Carl Perkins - Blue Suede Shoes
This one goes out to all the geriatric sneakerheads! And also maybe to the guys who bought those Blue Suede Lebron 11 EXTs. Put this on when you slip on your new kicks, but try not to break a hip while swingin’ to it.
Foster The People - Pumped Up Kicks
Since we’re breaking away from hip-hop anyway, we’d be remiss to forget "Pumped Up Kicks," the indie artists’ hit single from their album Torches. While the song actually discusses a pretty morbid story (the Columbine High School massacre of 1999), not a lot of Reebok fans would be able to resist the song’s appeal. How can you own a pair of Omnizone Pumps and not like this song?
Post Malone - White Iverson
It’s easy to relate to the tone of resignation in Post Malone’s "White Iverson." When he starts talking about “spending all his fuckin’ pay,” any irresponsible sneakerhead can already relate. But he brings it home when he says “Started rockin' the sleeve, I can't ball with no Joes / You know how I do it, Concords on my toes.” Anyone who re-upped on the Concord 11s back in 2014 should consider playing this song while breaking them in.
Vic Mensa ft. Kanye West - U Mad
The Kanye verse off of U Mad goes “I don't fuck with fake dudes wearin' fake Trues / I just talked to 2Chainz and he said, "TRUUU!" / I feel like MJ, I'm in his shoes.” By “Trues,” he means True Religions (the brand of jeans that 2Chainz endorses), but it’s easy to forget that and just pretend that he’s talking about guys in fake True Blue 3s, especially considering that the next line is about feeling like MJ (which actually happens to refer to Montell Jordan, but again, you don’t need to ruin it for yourself).
Big Sean ft. Kendrick Lamar - Control
Control was a fairly controversial song when it first dropped, because it was a tasteful revival of the old disposition of hip-hop: violent, adversarial, and confrontational (Kendrick Lamar raps, “I'm usually homeboys with the same niggas I'm rhyming with / But this is hip-hop and them niggas should know what time it is / And that goes for Jermaine Cole, Big K.R.I.T., Wale / Pusha T, Meek Millz, A$AP Rocky, Drake / Big Sean, Jay Electron', Tyler, Mac Miller / I got love for you all, but I'm tryna murder you niggas.”) But before that, Kendrick made another big declaration in the same song: “And I ain't rocking no more designer shit / White T’s and Nike Cortez, this red Corvette's anonymous.” If that isn’t a theme for anyone who loves the Cortez, we don’t know what is.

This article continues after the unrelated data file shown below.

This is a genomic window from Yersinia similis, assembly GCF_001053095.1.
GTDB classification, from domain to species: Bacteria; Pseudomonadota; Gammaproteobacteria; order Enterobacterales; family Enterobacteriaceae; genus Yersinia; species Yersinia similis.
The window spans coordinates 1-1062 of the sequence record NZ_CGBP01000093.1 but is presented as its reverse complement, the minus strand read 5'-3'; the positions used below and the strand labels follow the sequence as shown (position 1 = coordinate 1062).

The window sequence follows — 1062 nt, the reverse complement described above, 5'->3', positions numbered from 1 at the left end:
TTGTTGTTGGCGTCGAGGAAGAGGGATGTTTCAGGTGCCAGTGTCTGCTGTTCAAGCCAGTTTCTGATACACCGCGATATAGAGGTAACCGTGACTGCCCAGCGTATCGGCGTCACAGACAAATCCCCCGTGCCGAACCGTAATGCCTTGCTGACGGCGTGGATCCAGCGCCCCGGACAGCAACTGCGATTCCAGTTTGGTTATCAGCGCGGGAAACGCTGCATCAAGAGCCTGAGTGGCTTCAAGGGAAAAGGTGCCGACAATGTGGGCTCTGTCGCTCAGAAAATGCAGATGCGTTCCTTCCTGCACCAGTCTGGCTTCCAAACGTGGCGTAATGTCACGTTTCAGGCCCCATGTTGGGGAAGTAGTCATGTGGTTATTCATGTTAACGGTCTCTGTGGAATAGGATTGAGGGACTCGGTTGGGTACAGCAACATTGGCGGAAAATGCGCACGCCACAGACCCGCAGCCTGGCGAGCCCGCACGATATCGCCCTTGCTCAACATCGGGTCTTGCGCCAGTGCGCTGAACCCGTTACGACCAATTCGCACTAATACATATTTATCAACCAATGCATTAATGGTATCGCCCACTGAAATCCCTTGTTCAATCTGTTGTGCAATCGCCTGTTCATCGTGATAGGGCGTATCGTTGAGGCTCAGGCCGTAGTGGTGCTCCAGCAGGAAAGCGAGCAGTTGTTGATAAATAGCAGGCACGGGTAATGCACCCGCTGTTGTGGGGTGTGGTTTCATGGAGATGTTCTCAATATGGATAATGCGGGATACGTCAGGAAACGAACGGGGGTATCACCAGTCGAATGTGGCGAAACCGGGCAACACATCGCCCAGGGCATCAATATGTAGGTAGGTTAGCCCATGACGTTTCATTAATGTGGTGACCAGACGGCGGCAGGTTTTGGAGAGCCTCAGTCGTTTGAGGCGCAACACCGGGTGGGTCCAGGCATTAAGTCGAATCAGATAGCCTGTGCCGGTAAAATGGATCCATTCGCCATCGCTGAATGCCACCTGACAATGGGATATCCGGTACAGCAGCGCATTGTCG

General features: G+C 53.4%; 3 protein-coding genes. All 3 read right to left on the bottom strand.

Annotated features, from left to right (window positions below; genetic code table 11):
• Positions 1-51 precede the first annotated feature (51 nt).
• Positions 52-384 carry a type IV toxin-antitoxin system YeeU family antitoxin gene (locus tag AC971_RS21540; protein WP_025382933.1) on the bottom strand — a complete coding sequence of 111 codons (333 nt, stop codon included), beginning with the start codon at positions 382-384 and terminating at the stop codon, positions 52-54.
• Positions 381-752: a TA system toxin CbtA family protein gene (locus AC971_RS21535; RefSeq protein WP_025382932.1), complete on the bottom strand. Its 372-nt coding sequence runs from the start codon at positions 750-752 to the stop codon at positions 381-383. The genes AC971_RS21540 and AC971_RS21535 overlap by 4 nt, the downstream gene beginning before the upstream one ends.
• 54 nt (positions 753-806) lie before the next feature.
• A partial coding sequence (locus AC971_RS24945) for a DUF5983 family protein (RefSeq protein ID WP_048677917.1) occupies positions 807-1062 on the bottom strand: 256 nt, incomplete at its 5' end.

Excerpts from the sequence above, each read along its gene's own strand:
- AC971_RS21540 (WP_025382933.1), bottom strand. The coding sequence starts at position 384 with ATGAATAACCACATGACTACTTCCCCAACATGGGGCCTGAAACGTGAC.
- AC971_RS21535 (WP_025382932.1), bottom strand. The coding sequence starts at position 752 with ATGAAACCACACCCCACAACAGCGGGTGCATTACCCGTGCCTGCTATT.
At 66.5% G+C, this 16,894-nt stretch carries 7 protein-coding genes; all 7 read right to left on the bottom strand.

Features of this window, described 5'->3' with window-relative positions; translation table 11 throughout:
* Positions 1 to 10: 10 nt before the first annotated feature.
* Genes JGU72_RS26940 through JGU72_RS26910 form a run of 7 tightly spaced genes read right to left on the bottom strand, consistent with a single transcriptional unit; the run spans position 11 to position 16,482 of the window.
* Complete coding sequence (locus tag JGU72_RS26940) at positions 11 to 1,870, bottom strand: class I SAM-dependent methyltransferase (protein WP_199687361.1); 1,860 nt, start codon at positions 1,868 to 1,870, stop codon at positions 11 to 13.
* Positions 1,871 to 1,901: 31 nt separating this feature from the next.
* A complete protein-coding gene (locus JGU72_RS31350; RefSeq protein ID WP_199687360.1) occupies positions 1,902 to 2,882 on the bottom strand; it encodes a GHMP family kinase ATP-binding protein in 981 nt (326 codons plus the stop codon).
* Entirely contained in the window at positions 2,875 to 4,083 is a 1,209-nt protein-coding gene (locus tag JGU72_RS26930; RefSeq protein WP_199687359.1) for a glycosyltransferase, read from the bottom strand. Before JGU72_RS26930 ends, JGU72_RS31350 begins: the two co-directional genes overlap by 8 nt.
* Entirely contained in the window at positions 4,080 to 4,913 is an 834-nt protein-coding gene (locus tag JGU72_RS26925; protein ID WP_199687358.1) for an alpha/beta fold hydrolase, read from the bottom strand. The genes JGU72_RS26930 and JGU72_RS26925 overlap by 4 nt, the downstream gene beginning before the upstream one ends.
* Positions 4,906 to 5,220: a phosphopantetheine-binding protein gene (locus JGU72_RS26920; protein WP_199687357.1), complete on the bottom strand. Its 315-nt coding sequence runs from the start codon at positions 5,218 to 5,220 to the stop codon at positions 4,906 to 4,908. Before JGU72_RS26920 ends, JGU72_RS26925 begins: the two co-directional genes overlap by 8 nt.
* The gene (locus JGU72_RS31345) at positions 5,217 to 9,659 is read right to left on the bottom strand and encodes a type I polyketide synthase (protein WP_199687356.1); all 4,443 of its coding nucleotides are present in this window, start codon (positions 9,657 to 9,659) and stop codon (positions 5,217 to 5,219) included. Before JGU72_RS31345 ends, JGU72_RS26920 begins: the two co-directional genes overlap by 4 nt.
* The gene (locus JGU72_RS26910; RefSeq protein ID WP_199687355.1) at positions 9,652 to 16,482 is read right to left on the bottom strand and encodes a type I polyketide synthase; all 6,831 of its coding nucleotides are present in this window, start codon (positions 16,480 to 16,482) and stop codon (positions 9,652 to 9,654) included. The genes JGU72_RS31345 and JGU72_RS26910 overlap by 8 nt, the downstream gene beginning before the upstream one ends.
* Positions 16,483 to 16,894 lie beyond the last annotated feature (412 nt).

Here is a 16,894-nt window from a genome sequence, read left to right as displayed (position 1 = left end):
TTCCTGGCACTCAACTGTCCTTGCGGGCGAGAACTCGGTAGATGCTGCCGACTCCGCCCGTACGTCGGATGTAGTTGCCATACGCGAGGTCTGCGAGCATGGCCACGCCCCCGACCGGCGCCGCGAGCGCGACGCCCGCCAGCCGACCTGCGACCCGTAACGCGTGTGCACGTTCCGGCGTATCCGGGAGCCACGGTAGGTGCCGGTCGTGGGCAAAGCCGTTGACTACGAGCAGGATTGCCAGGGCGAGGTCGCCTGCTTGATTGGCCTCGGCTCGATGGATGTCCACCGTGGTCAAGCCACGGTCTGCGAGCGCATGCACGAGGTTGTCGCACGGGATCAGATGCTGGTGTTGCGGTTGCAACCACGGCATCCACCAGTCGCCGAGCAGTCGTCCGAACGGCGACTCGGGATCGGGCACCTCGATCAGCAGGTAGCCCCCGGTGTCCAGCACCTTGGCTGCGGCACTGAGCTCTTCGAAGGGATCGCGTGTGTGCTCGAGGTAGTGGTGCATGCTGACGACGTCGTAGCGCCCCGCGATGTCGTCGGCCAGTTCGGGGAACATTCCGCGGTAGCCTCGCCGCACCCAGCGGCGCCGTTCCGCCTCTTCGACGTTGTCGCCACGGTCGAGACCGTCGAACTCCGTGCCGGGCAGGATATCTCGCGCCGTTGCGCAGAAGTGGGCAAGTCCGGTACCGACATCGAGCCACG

A Tribe Called Quest - Can I Kick It?
Okay, so this one’s not so much a song about shoes, as it is a song that guys who love shoes would appreciate. It’s one of those sit-back-and-relax jams to play when you get home from a day of sneaker shopping, or maybe while brushing your sneakers clean.
Nelly - Air Force Ones
And then of course, there’s the sneakerhead anthem above all sneakerhead anthems—the most ludicrous, most impassioned musical dedication to the love of a single pair (or two purrs) of sneakers: Nelly’s Air Force Ones. It’s a song every sneakerhead needs to know, if for no other reason than its hilarity. The corporate mind-control is palpable, the hooks aren’t even that good, the song rhymes “those” with “those,” and the music video is downright ridiculous. But hey, everybody loves Air Force Ones!
Public Enemy - Politics of The Sneaker Pimps
And now, a sobering epilogue: Back in 1998, Public Enemy dropped their sixth studio album, He Got Game, also the soundtrack of a movie of the same name. Among the songs in it was Politics of The Sneaker Pimps—a long and sanctimonious track about sneaker violence, socioeconomic insecurity, and the inhumane working conditions of factories that produce shoes. So now that you’ve acquired a new pair of shoes and done all your celebration dances, take a long hard look in the mirror. Feel good about yourself?